Effect of site-directed mutagenesis at the GGEEF domain of the biofilm forming GGEEF protein from Vibrio cholerae
© Chouhan et al. 2015
Received: 5 December 2015
Accepted: 11 December 2015
Published: 4 January 2016
Vibrio cholerae, the cause of seven noted pandemics, leads a dual lifecycle—one in the human host in its virulent form, and the other as a sessile, non-virulent bacterium in aquatic bodies in surface biofilms. Surface biofilms have been attributed to be associated with a ubiquitous protein domain present in all branches of bacteria, known as the GGD(/E)EF domain. While the diguanlyate cyclase activities of these proteins are universally established, the role of these proteins as diguanlyate-specific phosphodiesterases in conjunction with a EAL domain has also been reported. The VC0395_0300 protein from V. cholerae which shows biofilm forming abilities also acts as a phosphodiesterase. Interestingly, this GGD(/E)EF protein contains a EAL site in the reverse orientation. We attempted to mutate the GGEEF signature along the sequence by site-directed mutagenesis. The resultant mutants (Sebox5–7) did not show much difference in phosphodiesterase activity in comparison with the wild type protein (Sebox3), indicating the independence of the phosphodiesterase activity of the protein from the GGD(/E)EF domain. However, the ability of the mutants to form surface biofilm was significantly lesser in the case of mutations in the three central positions of the signature domain.
The Gram negative flagellate V. cholerae survives as a non-motile, non-virulent, biofilm in aquatic bodies in between cholera epidemics. Biofilms are resistant to external stress like antibiotics, chlorine, predators and other factors (Ryjenkov et al. 2005; Hammer and Bassler 2009). Biofilm-forming bacteria have been shown to secrete an external exopolysaccharide matrix (Karatan and Watnick 2009). Proteins with a conserved GGD(/E)EF domain have been implicated in the regulation of the polysaccharide production in Salmonella typhimurium, Pseudomonas aeruginosa and almost all eubacterial species. A number of these GGD(/E)EF putative domains are also present in the V. cholerae genome as well, distributed across both chromosomes. GGD(/E)EF domain proteins have mostly been shown to synthesize (as diguanylate synthases) the bacterial secondary messenger cyclic-di-GMP (c-di-GMP), whereas enzymes having an EAL or HD-GYP domain (phosphodiesterases) generally degrade the messenger (D’Argenio and Miller 2004; Tischler and Camilli 2004; Ryan et al. 2006; Yan and Chen 2010; Hengge 2013). It has been accepted that an increase in the levels of c-di-GMP is usually associated with the formation of the exopolysaccharide matrix and the surface biofilm in V. cholerae. On the other hand, a decrease in c-di-GMP concentrations due to phosphodiesterase (PDE) activity leads to the bacterium showing functional flagella and consequent loss of biofilm (Lim et al. 2007; Waters et al. 2008).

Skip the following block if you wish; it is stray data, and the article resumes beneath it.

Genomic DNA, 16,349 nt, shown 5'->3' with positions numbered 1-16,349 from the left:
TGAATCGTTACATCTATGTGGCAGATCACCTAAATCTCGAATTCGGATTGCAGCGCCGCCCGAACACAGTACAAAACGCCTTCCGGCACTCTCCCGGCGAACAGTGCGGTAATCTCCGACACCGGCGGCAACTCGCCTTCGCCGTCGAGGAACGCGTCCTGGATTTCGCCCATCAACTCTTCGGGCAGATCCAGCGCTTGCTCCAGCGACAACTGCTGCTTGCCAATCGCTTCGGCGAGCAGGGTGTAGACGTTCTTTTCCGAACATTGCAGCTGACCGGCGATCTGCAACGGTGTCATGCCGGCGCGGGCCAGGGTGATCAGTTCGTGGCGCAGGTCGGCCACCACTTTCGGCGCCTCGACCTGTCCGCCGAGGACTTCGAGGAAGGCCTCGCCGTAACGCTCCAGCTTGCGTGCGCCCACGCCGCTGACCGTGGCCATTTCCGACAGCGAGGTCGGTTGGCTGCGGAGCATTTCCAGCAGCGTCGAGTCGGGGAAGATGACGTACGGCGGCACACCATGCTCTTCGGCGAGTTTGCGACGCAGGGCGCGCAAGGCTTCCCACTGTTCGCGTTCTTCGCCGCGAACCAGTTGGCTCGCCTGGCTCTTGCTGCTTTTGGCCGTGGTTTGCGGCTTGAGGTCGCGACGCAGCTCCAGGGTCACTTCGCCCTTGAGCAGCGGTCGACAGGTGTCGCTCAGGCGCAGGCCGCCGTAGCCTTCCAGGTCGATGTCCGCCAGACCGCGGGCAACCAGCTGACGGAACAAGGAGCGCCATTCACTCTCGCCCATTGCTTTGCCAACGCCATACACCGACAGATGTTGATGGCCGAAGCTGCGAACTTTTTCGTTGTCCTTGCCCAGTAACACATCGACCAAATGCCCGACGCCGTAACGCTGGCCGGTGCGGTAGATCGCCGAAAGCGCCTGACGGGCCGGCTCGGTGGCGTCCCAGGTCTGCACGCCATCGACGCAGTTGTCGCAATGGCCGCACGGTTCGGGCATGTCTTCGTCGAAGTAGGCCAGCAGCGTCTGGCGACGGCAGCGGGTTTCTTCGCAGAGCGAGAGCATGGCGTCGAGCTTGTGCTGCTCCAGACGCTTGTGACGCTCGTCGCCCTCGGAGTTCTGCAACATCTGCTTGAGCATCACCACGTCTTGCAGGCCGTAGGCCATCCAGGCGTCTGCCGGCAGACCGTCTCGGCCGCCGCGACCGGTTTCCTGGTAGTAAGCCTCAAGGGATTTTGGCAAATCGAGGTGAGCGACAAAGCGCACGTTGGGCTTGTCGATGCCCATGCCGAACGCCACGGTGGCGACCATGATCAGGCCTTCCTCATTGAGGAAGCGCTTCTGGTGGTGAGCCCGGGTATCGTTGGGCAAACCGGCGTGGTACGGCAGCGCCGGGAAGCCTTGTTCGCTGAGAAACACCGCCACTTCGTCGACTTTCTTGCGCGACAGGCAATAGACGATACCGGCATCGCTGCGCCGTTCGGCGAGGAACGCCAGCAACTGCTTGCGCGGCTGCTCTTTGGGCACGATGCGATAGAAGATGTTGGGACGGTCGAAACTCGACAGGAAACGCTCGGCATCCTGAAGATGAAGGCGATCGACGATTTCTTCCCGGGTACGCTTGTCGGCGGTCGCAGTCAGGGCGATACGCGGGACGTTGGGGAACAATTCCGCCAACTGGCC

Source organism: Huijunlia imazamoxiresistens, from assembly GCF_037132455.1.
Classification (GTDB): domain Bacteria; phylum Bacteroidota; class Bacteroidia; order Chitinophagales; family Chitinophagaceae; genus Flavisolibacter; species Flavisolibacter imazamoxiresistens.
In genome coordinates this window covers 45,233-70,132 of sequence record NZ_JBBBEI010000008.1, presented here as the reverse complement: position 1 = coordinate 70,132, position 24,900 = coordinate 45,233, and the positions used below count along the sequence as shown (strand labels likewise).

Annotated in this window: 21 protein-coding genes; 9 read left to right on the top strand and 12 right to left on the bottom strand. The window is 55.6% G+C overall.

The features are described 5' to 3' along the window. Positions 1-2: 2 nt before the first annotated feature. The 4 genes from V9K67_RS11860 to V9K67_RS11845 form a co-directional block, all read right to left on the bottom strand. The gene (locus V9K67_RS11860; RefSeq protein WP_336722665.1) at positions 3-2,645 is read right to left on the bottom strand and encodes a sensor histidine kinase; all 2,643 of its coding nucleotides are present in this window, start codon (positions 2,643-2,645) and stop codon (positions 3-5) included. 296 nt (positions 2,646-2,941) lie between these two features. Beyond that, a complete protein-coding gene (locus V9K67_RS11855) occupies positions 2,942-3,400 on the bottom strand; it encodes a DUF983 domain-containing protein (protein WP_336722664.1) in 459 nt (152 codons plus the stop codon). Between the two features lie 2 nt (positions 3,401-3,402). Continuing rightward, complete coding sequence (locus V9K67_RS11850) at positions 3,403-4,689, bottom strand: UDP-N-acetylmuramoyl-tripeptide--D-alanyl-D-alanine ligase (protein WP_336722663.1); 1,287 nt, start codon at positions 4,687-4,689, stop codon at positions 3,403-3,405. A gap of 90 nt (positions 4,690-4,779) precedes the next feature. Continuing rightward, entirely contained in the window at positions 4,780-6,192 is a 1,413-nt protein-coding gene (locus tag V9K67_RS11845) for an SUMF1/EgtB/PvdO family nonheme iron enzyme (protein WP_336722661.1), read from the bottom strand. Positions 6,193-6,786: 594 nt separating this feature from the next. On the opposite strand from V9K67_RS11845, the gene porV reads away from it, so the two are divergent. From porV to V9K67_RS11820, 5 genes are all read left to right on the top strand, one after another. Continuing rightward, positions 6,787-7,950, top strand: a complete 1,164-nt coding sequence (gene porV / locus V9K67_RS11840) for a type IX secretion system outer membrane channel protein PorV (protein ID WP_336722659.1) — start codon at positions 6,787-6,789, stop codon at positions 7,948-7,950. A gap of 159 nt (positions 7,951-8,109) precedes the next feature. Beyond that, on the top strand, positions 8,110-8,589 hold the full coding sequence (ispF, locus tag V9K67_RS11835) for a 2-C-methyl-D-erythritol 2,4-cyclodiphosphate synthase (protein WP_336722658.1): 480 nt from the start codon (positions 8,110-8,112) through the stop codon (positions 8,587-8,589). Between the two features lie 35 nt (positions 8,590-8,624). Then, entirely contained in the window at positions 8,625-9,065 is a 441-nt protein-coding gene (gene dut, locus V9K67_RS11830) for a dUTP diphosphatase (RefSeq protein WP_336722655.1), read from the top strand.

Another common observation has been the coupling of these domains, viz., the GGD(/E)EF, HD-GYP and EAL domains with sensory domains like the PAS, GAF and DICT, suggesting a role for these proteins in sensing environmental signals (D’Argenio and Miller 2004). However, the exact mechanisms of this synergy has not been deciphered yet as different ligands have been known to mediate the signaling process for different proteins. Additionally, it is an observed fact that a single bacterium may possess multiple putative proteins which code for GGD(/E)EF or EAL or both. While Escherichia coli K12 codes for 12 proteins with GGD(/E)EF, 10 with EAL and 7 with both, P. aeruginosa encodes 17 GGD(/E)EF, 5 EAL and 16 with both. Likewise, V. cholerae codes for 31 GGD(/E)EF, 22 EAL and 10 with both (Lim et al. 2007; Tamayo et al. 2007; Waters et al. 2008; Yan and Chen 2010). However, mutation in a single protein can result in disruption of morphology for the bacterium. How or why this multiple coding system has been sustained and why morphological changes happen due to mutation in a single protein have also been subjects of intense debate.
Essentially, a diguanylate cyclase has been shown to have two active sites (Castiglione et al. 2011). The catalytically active A-site with a conserved GGD(/E)EF loop binds one monomer of GTP, which is the substrate. When two such substrate-loaded monomers come together in an antiparallel orientation, the synthesis of c-di-GMP takes place. The other site, the I-site, is known to bind the c-di-GMP and is often associated with the allosteric inhibition of diguanylate cyclase activity (Gao and Stock 2009; Yang et al. 2011; Marmont et al. 2012). Therefore, a majority of the proteins with the GGD(/E)EF signature sequence have been found to possess diguanylate cyclase activity. On the other hand, there have been reports of proteins having unorthodox GGDEF signature sequences and therefore, lack of diguanylate cyclase activity. However, these proteins have still retained the ability to bind GTP at the active site (Christen et al. 2005).